The major meetings may be over, but not all of the world's top athletes are winding down.
China's Olympic champion and world record holder in the 110 metres hurdles, Liu Xiang, is among a handful who will still be competing in South Korea today.
Liu Xiang of China (L) and Allen Johnson of the U.S compete in the 110 meters hurdles during the Shanghai Golden Grand Prix athletics meet September 23, 2006.[Reuters]
Organisers of this late-season track and field event are hoping his presence at the Daegu International Games will boost attendance at the 66,000-seater stadium and also the city's bid to host the 2011 World Championship.
A successful meeting will provide a powerful argument for Daegu in March when the IAAF meet in Mombasa to decide between them and several other cities who have already indicated they will lodge applications before December 1.
And Liu is likely to be wheeled out again to support their bid before the final decision is made. It is a task he apparently relishes, although it has been a busy year for the 23-year-old, highlighted by his world record run in Lausanne in July. "I am a little bit tired," he admitted.
While Liu will be the major personality on view at the second-ever Daegu International, there are certain to be more significant and competitive events than his 110m hurdles and at least one of the athletes involved, American sprinter Lauryn Williams, finds herself pursuing a personal goal even at this late stage of the season.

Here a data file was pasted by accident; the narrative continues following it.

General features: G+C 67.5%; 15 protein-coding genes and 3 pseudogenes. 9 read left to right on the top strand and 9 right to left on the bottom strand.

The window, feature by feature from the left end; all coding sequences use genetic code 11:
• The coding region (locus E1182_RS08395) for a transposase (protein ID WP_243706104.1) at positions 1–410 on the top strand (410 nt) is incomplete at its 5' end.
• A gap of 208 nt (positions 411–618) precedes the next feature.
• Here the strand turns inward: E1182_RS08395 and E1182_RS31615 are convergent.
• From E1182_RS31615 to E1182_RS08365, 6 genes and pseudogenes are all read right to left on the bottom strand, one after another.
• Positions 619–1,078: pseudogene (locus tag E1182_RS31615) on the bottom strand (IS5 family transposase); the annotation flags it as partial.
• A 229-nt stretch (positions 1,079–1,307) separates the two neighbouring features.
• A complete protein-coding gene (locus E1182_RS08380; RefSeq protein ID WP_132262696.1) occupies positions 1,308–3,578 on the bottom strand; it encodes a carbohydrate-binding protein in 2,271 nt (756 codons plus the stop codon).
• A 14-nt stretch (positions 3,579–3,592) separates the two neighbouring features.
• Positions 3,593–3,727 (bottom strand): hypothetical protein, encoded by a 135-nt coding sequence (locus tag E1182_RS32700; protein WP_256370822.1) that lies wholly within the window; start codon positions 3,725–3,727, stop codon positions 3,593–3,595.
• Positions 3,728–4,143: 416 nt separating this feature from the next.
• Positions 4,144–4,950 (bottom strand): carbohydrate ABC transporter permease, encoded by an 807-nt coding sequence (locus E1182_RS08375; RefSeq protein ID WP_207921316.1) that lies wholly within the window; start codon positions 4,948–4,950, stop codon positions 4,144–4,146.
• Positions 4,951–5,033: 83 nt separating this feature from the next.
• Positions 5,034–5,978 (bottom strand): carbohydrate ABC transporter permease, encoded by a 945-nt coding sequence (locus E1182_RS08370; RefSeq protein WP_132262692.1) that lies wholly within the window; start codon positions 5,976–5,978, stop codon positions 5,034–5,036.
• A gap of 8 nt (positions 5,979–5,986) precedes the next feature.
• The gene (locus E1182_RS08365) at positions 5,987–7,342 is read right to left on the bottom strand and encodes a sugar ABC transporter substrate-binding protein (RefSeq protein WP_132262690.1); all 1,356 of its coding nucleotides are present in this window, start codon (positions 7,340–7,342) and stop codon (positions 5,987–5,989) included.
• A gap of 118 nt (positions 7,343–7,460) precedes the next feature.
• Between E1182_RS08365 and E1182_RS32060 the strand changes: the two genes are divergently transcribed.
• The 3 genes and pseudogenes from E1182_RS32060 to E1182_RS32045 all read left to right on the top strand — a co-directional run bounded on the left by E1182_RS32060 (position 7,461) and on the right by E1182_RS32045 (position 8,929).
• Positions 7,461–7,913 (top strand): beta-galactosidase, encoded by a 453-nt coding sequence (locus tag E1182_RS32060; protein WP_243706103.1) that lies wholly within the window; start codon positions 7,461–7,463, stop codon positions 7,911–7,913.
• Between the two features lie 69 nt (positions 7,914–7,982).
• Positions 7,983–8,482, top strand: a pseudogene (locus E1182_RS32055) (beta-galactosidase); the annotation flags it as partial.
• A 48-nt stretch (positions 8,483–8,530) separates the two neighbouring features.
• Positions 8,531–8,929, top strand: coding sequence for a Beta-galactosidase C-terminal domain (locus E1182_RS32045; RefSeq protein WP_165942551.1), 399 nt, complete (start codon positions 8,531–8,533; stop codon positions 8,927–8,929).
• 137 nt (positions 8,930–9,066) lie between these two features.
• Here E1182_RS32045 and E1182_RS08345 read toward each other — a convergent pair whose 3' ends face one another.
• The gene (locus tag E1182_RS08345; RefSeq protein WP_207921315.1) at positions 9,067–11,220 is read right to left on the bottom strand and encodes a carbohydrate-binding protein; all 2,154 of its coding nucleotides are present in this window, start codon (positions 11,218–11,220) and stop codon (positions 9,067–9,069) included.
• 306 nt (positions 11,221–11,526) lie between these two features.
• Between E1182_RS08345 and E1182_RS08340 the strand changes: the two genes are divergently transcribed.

Williams won silver at the Athens Olympics and gold at the 2005 World Championship, but a hamstring injury has troubled her throughout this year and needs further treatment.
Williams said: "I've battled with the problem all season and not been very successful, but I don't want to finish the year on a down. That's why I'm here. It's a long way to travel, but I want another chance to go out with a personal best."
Williams knows what to expect from Daegu. She was the biggest name at the inaugural meeting 12 months ago and has already told the newcomers about the experience. "I've said they can expect a very good meeting because it's a great place to compete with a fast track," she said. "There is no reason why we can't all do fast times.
"I would give them the [World] Championships," said Williams. "The organisation is first-class, it's a fine stadium and people here want to watch athletics. They would get my vote."
Wallace Spearmon is the runner most likely to justify Williams' prediction of fast times when he competes in the 200m.
"I feel I'm just starting to peak, I'm just getting into shape after missing some training in the middle of the season," said Spearmon, world silver medallist at 200m last year. "The track looks quick and, if people show up, I feel I have another good performance in me."
Other big names taking part in this end-of-season meeting include Russian pole vaulter Yelena Isinbayeva and Swedish high jump star Stefan Holm.